After the committee and the full House vote on the bill, House and Senate leaders will have to work out their differences before the bill goes to the president’s desk.
Samantha Wohlfeil of the Bellingham (Wash.) Herald contributed.
Another View: No to proposal that would bring oil through Auburn
By: Rosalie Wohlfromm / Guest Columnist
Do you remember back in 2013, when there was a train derailment carrying crude oil in Lac-Megantic, Quebec? That incident resulted in a fiery explosion and caused the death of 47 people.
It has been reported that crude oil from North Dakota and Canada into California would be expected to rise from just 1 percent of total oil imports in 2013 to 25 percent by 2016, according to state energy officials.
This oil would travel by rail through densely populated areas to refineries on the coast. One of these routes is right through our town of Auburn. We could see trains pulling 100 oil tanker cars going past our homes, schools and parks.
Since 2013, we have heard of numerous derailments causing evacuations of citizens from their homes. One of the latest was last February in Lynchburg, Virginia. It is now known that the cause of the derailment was a broken rail, which was missed in two previous inspections.
Oil giant Valero wants to build a massive terminal for oil trains at its Benicia refinery. Union Pacific runs from Reno via Donner Pass, a dangerous route that, according to the Environmental Impact Report for Valero Crude by Rail Project, has only 3.5 percent of Class 4 or 5 track, the quality deemed by the U.S. Dept of Transportation necessary to support daily travel of extremely heavy unit trains made up of over 100 tank cars loaded with crude oil.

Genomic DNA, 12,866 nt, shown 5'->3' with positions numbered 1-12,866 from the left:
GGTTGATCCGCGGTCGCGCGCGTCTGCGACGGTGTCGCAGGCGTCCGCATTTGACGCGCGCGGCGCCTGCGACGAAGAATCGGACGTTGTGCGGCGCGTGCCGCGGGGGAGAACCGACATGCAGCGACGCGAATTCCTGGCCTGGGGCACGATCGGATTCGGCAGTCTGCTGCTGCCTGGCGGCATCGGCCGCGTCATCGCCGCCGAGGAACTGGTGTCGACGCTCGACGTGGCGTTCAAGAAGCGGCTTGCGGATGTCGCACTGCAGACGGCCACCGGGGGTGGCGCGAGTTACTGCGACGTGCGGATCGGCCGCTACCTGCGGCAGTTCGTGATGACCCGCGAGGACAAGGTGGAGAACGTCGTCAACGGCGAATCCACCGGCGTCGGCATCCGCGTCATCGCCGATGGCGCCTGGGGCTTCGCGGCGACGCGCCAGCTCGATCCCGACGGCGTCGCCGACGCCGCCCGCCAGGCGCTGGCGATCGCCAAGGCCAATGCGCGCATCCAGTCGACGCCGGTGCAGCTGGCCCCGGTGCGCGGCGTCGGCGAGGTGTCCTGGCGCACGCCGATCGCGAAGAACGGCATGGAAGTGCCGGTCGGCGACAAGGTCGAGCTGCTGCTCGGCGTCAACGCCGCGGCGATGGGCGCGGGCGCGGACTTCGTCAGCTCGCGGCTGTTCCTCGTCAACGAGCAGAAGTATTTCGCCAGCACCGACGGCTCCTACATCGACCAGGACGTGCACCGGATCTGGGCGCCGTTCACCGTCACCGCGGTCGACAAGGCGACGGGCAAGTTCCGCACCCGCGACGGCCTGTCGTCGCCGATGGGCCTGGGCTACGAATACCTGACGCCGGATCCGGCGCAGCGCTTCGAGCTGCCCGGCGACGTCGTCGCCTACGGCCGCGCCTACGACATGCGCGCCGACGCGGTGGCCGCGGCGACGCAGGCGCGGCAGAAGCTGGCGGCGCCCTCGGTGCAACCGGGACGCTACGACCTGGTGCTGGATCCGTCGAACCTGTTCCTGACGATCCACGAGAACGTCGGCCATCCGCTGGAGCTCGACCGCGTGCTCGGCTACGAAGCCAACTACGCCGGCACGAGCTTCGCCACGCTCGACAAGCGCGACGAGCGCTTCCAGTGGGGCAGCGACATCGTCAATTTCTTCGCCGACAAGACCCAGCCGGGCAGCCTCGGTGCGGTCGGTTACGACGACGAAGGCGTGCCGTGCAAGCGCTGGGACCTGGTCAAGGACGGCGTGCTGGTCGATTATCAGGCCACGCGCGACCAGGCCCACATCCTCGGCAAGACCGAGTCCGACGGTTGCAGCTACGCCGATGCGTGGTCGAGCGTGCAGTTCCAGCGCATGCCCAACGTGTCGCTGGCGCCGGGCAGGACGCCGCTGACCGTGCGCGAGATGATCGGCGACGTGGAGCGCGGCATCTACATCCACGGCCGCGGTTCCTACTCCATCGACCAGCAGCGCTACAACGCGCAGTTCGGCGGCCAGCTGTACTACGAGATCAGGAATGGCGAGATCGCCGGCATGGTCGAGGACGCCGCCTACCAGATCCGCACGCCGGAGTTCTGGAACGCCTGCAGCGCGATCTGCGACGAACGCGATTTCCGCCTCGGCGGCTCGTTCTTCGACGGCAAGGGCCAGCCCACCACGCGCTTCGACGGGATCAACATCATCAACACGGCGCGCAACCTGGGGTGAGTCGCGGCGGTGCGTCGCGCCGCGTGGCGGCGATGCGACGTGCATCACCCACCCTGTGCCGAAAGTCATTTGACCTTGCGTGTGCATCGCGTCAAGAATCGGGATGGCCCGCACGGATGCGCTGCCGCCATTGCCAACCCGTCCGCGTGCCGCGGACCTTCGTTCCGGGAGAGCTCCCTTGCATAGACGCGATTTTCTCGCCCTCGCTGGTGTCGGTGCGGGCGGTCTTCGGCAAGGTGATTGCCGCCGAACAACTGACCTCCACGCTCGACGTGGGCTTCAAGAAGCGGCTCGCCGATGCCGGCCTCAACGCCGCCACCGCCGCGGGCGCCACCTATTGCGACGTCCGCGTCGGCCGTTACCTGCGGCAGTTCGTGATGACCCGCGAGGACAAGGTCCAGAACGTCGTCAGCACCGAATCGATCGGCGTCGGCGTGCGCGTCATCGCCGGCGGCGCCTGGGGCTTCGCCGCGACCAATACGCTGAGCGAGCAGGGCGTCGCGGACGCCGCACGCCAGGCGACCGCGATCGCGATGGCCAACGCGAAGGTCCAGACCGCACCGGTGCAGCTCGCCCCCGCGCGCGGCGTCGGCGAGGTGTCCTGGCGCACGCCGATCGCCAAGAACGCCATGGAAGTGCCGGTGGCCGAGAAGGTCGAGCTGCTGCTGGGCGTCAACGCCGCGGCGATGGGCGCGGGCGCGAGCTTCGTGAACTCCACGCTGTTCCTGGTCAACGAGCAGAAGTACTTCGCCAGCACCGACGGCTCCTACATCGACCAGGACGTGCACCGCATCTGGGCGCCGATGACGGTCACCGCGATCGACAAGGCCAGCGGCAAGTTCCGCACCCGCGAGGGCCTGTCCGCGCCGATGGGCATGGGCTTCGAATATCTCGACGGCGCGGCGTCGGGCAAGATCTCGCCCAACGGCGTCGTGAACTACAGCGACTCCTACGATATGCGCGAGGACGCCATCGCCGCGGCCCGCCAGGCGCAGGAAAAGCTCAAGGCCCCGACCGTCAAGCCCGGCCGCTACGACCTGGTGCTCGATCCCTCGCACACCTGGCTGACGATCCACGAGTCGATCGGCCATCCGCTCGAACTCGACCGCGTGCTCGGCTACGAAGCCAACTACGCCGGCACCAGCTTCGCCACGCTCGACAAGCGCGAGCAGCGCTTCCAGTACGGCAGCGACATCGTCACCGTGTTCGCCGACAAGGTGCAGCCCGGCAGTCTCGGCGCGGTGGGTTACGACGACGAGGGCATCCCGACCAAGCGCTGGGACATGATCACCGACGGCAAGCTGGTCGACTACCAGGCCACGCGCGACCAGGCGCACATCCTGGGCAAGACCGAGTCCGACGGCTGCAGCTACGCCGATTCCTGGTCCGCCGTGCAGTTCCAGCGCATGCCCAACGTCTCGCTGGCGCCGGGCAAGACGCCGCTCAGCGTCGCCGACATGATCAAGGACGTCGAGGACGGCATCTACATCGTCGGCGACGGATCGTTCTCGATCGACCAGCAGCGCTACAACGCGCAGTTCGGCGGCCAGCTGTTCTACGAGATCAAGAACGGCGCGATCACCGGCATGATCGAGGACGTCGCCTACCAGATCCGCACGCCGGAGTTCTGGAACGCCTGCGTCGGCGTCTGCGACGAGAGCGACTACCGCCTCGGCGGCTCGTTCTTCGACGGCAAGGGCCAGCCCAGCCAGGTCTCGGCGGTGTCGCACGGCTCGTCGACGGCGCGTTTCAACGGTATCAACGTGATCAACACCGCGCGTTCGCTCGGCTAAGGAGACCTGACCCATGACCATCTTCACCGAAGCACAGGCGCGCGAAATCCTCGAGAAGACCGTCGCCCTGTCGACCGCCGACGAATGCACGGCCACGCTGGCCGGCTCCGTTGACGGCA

The City of Benicia is currently in the process of approving or rejecting the Valero Refinery’s proposed CBR project, which would permit Union Pacific to haul crude oil through Auburn. If this project is approved, Auburn could see oil trains loaded with highly flammable oil from North Dakota running right through our town on their way to Benicia. I ask you to remember what happened in Lynchburg. That could happen here.
Concerned citizens of Benicia are asking for those of us along the rail lines to call or write the City of Benicia City Manager, Brad Kilger, 250 E.L. Street, Benicia CA 94510 or e-mail Planner Amy Million at email@example.com. Please submit your comments by 5pm on Oct. 30.
Half a Million California Students Attend School In Oil Train Blast Evacuation Zones
By Justin Mikulka, September 7, 2015 – 04:58
A new analysis by the Center for Biological Diversity finds that 500,000 students in California attend schools within a half-mile of rail tracks used by oil trains, and more than another 500,000 are within a mile of the tracks.
“Railroad disasters shouldn’t be one of the ‘three Rs’ on the minds of California school kids and their parents,” said Valerie Love with the Center. “Oil trains have jumped the tracks and exploded in communities across the country. These dangerous bomb trains don’t belong anywhere near California’s schools or our children.”
Current safety regulations for first responders dealing with oil trains recommend evacuating everyone within a half-mile of any incident with an oil train. This wasn’t much of a problem for the most recent oil train accident in July in Culbertson, Montana because there were only 30 people within the half-mile radius area. However, in populated areas like California, potential scenarios could involve large-scale evacuations and casualties.